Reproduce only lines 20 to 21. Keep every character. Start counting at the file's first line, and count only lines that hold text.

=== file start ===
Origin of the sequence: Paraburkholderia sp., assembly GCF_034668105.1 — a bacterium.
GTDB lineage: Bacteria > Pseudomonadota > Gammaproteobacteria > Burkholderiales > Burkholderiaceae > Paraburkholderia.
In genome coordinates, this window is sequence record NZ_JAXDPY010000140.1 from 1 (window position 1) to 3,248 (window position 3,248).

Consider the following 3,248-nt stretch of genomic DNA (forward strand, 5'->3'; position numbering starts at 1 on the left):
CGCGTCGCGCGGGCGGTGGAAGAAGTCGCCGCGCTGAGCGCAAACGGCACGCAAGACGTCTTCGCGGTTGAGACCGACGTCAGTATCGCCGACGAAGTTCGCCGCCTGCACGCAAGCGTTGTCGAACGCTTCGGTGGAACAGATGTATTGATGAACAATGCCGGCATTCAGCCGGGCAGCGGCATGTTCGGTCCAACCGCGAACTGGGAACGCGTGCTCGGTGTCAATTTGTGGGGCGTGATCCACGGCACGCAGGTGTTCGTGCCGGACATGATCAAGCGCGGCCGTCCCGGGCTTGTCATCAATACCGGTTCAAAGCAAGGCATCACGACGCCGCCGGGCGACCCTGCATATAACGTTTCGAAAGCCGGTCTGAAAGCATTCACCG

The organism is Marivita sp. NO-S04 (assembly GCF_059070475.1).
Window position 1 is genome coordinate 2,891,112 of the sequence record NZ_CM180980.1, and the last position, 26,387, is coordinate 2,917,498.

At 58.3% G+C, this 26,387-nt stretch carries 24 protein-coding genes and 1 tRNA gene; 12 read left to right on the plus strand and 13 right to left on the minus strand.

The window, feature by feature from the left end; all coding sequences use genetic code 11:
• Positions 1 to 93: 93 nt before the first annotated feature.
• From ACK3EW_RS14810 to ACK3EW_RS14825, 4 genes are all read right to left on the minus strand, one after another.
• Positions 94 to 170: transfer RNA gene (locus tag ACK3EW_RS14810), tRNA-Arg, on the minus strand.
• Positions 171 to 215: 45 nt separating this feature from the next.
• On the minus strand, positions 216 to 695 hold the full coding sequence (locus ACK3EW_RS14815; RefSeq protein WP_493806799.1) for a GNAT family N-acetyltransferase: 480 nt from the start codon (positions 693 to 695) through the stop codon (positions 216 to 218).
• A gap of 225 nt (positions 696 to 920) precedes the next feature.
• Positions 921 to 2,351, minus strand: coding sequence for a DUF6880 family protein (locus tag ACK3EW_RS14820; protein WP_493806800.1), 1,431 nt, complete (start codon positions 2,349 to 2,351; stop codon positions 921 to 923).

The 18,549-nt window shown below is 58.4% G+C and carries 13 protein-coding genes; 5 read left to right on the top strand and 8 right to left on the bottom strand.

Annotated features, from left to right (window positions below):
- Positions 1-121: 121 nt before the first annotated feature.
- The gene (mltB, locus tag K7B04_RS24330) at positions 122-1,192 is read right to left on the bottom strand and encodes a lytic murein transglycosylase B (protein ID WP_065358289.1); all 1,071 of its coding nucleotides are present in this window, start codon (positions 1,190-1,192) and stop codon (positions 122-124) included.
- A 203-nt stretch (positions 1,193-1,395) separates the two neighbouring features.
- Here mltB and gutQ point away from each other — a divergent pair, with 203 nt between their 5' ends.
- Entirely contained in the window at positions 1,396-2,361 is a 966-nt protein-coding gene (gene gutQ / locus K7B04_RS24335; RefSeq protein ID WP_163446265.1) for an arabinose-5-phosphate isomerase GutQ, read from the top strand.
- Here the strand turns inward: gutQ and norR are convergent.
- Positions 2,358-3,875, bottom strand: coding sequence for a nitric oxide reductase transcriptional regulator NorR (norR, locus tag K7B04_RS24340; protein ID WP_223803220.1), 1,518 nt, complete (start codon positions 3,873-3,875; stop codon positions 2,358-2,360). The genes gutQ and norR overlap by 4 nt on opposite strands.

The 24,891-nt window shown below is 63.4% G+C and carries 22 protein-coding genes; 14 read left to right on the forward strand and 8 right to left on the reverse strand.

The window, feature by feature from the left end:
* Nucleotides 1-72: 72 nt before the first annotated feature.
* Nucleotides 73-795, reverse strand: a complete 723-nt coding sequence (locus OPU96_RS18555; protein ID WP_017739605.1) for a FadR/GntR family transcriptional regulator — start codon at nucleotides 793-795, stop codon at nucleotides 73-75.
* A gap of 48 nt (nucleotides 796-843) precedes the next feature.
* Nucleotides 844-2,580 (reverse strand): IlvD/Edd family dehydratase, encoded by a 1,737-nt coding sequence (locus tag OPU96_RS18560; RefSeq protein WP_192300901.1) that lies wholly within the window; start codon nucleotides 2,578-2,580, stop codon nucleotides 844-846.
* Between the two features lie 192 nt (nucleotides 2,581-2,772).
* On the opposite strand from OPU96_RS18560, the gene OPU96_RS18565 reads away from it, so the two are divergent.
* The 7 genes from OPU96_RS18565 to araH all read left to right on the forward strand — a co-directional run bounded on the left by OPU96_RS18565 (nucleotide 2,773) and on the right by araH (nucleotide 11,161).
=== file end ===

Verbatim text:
- The gene (mltB, locus tag K7B04_RS24330) at positions 122-1,192 is read right to left on the bottom strand and encodes a lytic murein transglycosylase B (protein ID WP_065358289.1); all 1,071 of its coding nucleotides are present in this window, start codon (positions 1,190-1,192) and stop codon (positions 122-124) included.
- A 203-nt stretch (positions 1,193-1,395) separates the two neighbouring features.